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Homepage > Regions / Countries > Latin America & Caribbean > Haiti > Peacebuilding in Haiti: Including Haitians from Abroad

Peacebuilding in Haiti: Including Haitians from Abroad

Latin America/Caribbean Report N°24 14 Dec 2007


The UN mission in Haiti (MINUSTAH) will not stay forever and, in any case, cannot be made responsible for solving Haiti’s manifold and deep-seated problems. The absence of adequate professional staff, sufficient financial resources and efficient management at all levels of government has delayed structural reforms and economic and social programs. The country needs institutional strengthening prior to its transition from President René Préval to his successor after the elections in 2011 – also the likely outside limit for MINUSTAH’s mandate. Otherwise, political polarisation along traditional cleavages will reappear, as will the risk of conflict. Training civil servants and increasing their salaries are important but insufficient to produce the advances Haitians are demanding. A serious and sustained initiative to include three million Haitians living abroad could overcome historic nationalistic mistrust of outsiders, bring a missing middle class within reach and help Haiti escape its “fragile state” status.

Most Haitians abroad live in the U.S. and Canada. Their remittances to family in Haiti reached an estimated $1.65 billion in 2006 and now account for 35 per cent of gross domestic product (GDP). This direct subsidy to family incomes should not lessen the state’s willingness to develop sustainable financing for basic public services. Instead, its impact should be maximised through better access to credit and finance, and greater remittances literacy. Savings and other resources should also be leveraged through incentives programs, hometown associations (HTAs), professional organisations and diaspora investment funds. The Haitian government should facilitate greater coordination and partnerships to redirect some funds to local, departmental and national development initiatives.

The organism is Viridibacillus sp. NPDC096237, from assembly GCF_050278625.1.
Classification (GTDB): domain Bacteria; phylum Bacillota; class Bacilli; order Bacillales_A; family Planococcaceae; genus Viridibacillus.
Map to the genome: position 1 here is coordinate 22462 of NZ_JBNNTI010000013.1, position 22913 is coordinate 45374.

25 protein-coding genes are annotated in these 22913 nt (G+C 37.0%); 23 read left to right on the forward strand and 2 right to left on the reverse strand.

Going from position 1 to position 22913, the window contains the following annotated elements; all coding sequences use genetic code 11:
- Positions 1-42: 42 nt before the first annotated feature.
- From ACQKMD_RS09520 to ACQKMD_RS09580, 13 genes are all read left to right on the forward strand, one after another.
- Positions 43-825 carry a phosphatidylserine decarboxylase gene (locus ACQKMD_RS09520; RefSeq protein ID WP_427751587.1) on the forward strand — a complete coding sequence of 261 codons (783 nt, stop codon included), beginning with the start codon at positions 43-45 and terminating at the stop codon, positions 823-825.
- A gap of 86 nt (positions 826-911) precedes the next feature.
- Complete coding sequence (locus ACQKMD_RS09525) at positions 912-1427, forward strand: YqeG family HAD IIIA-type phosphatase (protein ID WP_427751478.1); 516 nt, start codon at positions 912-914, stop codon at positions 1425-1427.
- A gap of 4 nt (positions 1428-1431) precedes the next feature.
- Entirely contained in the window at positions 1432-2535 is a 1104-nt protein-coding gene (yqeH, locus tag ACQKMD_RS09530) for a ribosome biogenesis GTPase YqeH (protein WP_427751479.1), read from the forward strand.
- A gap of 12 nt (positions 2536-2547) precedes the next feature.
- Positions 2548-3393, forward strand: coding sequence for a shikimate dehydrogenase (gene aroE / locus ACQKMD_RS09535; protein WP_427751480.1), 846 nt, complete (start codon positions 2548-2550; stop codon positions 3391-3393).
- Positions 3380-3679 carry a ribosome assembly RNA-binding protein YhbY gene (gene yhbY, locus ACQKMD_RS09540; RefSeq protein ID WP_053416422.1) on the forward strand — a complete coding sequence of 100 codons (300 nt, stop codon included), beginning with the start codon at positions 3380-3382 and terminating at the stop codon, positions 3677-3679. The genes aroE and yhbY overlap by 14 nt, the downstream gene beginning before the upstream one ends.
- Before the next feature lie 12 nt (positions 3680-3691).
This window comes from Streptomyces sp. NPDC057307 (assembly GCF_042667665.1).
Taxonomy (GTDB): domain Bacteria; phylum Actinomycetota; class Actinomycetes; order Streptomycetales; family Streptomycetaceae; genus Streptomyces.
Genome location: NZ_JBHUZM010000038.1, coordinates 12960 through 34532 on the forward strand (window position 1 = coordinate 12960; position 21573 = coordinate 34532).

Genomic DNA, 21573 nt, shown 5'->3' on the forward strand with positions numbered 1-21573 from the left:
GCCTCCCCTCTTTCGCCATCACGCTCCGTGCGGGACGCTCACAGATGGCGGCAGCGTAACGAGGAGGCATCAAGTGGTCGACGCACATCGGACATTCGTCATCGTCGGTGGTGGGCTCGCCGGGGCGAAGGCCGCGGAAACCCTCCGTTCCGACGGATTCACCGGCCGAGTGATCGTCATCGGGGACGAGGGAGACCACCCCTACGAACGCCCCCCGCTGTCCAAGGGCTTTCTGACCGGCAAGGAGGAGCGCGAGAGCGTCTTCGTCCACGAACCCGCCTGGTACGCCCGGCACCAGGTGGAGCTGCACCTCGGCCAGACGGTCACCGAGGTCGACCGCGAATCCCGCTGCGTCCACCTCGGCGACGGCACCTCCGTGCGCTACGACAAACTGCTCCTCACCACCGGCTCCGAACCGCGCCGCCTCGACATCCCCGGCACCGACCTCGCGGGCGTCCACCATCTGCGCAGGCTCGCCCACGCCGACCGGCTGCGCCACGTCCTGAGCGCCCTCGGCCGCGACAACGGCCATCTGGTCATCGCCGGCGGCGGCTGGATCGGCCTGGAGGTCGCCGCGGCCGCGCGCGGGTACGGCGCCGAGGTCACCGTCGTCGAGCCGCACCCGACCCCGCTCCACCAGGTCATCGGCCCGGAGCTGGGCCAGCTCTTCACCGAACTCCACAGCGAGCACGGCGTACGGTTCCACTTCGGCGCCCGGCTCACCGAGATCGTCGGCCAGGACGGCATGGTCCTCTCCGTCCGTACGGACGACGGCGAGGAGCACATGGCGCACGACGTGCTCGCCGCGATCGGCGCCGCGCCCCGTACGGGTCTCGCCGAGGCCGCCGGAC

Members of the diaspora are Haiti’s first customers and investors in tourism, small business and mining but they prefer to conduct business informally, waiting for more security, greater confidence in the government and an improved investment climate. At the same time, they are becoming aware of their potential power as lobbies in their host countries and as transnational networks and actors in Haitian politics. Their economic contribution should be reflected in the political system by allowing dual citizenship and diaspora representation in parliament. These changes will require, after broad consultations and negotiations, at least constitutional amendment and possibly a new constitution before the 2011 elections. Measures to facilitate voting in Haitian consulates are also needed.

The diaspora is ready to help but it needs government assistance to remove formal and informal barriers to expanded engagement. A reverse brain drain would bring several hundred skilled and professional expatriates back and greatly expand the nation’s management capacity. Yet to realise those benefits the government must clearly communicate to key sectors and the public the reasons for encouraging returns. President Préval should personally launch a ten-year diaspora policy with full international support. A plan designed in collaboration with the diaspora, parliament and civil society that targets specific objectives and transparently addresses the downside risks of expanded diaspora involvement will help pave the way for a smooth transition at the end of his term.


To President Préval and the Government of Haiti:

1.  Set up a one-year mandated commission comprising Haitians from abroad, parliamentarians, non-governmental organisations (NGOs) and the business sector, with a sufficient budget to organise three diaspora-wide consultative workshops to debate and design a ten-year diaspora policy and assess potential risks of the reforms proposed.